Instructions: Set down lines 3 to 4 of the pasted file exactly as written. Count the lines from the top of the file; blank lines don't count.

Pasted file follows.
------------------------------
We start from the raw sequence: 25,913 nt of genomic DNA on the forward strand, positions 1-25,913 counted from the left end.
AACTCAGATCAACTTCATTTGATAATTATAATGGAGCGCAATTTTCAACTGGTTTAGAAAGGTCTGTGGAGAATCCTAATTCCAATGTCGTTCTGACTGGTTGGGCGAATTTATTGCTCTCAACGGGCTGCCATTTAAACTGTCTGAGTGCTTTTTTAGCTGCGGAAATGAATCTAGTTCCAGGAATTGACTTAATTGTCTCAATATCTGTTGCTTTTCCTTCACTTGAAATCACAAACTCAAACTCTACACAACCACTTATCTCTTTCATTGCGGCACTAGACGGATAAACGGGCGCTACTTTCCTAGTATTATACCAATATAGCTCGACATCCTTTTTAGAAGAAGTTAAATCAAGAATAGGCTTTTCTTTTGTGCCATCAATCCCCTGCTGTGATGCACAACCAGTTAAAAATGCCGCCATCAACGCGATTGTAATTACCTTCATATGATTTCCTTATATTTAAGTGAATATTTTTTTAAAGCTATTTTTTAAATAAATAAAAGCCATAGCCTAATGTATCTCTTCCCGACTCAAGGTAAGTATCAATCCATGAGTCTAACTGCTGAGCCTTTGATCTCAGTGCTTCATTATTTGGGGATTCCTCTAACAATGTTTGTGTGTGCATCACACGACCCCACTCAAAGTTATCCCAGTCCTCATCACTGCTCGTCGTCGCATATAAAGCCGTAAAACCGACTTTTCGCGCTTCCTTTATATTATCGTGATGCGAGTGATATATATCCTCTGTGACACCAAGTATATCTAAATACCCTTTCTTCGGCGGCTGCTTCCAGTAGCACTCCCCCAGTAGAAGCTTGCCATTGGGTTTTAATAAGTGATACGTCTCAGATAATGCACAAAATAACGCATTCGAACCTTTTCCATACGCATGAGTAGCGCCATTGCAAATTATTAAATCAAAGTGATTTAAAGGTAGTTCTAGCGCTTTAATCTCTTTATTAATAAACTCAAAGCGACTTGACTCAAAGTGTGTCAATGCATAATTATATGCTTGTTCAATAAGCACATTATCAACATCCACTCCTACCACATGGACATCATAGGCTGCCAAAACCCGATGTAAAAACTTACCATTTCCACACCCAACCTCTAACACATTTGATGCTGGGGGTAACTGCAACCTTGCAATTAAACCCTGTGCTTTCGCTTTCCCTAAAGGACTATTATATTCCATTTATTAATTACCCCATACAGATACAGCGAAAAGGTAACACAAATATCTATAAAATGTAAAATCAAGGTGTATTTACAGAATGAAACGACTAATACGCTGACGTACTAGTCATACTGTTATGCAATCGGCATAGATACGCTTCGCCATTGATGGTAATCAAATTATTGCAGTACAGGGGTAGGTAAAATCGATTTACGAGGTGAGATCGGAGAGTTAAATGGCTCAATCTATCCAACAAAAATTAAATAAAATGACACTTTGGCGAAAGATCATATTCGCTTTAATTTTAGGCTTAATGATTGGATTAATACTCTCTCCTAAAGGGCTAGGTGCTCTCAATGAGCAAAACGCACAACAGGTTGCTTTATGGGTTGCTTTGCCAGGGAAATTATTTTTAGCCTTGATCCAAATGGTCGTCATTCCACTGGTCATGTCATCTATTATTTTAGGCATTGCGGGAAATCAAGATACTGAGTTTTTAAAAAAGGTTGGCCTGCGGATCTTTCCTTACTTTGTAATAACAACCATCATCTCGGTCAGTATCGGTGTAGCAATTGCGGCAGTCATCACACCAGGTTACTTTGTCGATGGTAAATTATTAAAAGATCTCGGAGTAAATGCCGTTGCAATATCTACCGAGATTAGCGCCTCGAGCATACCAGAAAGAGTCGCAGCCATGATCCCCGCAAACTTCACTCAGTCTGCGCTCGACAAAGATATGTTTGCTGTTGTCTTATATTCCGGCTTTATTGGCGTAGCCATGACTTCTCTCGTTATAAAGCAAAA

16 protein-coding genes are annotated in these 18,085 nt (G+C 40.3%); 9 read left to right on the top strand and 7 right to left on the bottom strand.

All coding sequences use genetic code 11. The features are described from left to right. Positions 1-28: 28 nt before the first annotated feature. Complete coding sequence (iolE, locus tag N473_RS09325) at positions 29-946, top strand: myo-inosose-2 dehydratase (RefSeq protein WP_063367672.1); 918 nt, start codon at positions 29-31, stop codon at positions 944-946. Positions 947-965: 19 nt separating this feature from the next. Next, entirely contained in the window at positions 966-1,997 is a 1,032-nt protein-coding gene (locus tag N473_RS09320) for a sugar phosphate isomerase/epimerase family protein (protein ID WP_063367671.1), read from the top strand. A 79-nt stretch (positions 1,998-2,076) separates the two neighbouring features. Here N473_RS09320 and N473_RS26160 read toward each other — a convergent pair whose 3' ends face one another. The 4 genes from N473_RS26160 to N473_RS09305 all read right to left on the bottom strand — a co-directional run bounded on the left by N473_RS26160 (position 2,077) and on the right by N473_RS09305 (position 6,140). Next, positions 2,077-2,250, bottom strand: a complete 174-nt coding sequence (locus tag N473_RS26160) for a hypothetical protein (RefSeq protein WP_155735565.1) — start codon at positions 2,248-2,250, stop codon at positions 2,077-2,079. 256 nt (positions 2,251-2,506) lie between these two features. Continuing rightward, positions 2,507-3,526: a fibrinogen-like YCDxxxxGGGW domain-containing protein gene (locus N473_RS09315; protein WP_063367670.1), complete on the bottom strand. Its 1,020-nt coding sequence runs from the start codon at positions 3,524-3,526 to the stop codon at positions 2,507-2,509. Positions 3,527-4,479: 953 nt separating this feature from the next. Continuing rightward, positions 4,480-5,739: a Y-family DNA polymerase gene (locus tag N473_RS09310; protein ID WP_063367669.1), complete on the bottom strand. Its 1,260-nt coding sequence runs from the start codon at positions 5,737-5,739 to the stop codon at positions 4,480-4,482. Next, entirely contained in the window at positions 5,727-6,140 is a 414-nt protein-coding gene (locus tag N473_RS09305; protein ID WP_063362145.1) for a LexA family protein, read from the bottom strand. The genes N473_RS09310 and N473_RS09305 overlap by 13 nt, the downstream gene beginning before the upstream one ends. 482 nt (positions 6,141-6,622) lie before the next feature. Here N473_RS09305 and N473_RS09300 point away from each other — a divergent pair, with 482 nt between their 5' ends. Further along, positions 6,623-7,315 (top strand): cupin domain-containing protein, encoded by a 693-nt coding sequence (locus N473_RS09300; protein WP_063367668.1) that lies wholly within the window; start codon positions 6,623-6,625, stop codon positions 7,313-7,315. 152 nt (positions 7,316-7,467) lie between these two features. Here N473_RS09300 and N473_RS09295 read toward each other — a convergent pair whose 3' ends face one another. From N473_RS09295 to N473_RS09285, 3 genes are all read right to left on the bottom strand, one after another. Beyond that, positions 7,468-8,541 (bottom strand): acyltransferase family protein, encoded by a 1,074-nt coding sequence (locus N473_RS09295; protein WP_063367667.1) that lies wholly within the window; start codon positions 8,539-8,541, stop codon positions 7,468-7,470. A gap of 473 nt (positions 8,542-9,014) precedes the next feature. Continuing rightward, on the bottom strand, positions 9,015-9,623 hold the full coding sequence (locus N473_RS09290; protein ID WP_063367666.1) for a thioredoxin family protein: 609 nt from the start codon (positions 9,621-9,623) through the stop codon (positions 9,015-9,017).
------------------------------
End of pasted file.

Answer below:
16 protein-coding genes are annotated in these 18,085 nt (G+C 40.3%); 9 read left to right on the top strand and 7 right to left on the bottom strand.

All coding sequences use genetic code 11. The features are described from left to right. Positions 1-28: 28 nt before the first annotated feature. Complete coding sequence (iolE, locus tag N473_RS09325) at positions 29-946, top strand: myo-inosose-2 dehydratase (RefSeq protein WP_063367672.1); 918 nt, start codon at positions 29-31, stop codon at positions 944-946. Positions 947-965: 19 nt separating this feature from the next. Next, entirely contained in the window at positions 966-1,997 is a 1,032-nt protein-coding gene (locus tag N473_RS09320) for a sugar phosphate isomerase/epimerase family protein (protein ID WP_063367671.1), read from the top strand. A 79-nt stretch (positions 1,998-2,076) separates the two neighbouring features. Here N473_RS09320 and N473_RS26160 read toward each other — a convergent pair whose 3' ends face one another. The 4 genes from N473_RS26160 to N473_RS09305 all read right to left on the bottom strand — a co-directional run bounded on the left by N473_RS26160 (position 2,077) and on the right by N473_RS09305 (position 6,140). Next, positions 2,077-2,250, bottom strand: a complete 174-nt coding sequence (locus tag N473_RS26160) for a hypothetical protein (RefSeq protein WP_155735565.1) — start codon at positions 2,248-2,250, stop codon at positions 2,077-2,079. 256 nt (positions 2,251-2,506) lie between these two features. Continuing rightward, positions 2,507-3,526: a fibrinogen-like YCDxxxxGGGW domain-containing protein gene (locus N473_RS09315; protein WP_063367670.1), complete on the bottom strand. Its 1,020-nt coding sequence runs from the start codon at positions 3,524-3,526 to the stop codon at positions 2,507-2,509. Positions 3,527-4,479: 953 nt separating this feature from the next. Continuing rightward, positions 4,480-5,739: a Y-family DNA polymerase gene (locus tag N473_RS09310; protein ID WP_063367669.1), complete on the bottom strand. Its 1,260-nt coding sequence runs from the start codon at positions 5,737-5,739 to the stop codon at positions 4,480-4,482. Next, entirely contained in the window at positions 5,727-6,140 is a 414-nt protein-coding gene (locus tag N473_RS09305; protein ID WP_063362145.1) for a LexA family protein, read from the bottom strand. The genes N473_RS09310 and N473_RS09305 overlap by 13 nt, the downstream gene beginning before the upstream one ends. 482 nt (positions 6,141-6,622) lie before the next feature. Here N473_RS09305 and N473_RS09300 point away from each other — a divergent pair, with 482 nt between their 5' ends. Further along, positions 6,623-7,315 (top strand): cupin domain-containing protein, encoded by a 693-nt coding sequence (locus N473_RS09300; protein WP_063367668.1) that lies wholly within the window; start codon positions 6,623-6,625, stop codon positions 7,313-7,315. 152 nt (positions 7,316-7,467) lie between these two features. Here N473_RS09300 and N473_RS09295 read toward each other — a convergent pair whose 3' ends face one another. From N473_RS09295 to N473_RS09285, 3 genes are all read right to left on the bottom strand, one after another. Beyond that, positions 7,468-8,541 (bottom strand): acyltransferase family protein, encoded by a 1,074-nt coding sequence (locus N473_RS09295; protein WP_063367667.1) that lies wholly within the window; start codon positions 8,539-8,541, stop codon positions 7,468-7,470. A gap of 473 nt (positions 8,542-9,014) precedes the next feature. Continuing rightward, on the bottom strand, positions 9,015-9,623 hold the full coding sequence (locus N473_RS09290; protein ID WP_063367666.1) for a thioredoxin family protein: 609 nt from the start codon (positions 9,621-9,623) through the stop codon (positions 9,015-9,017).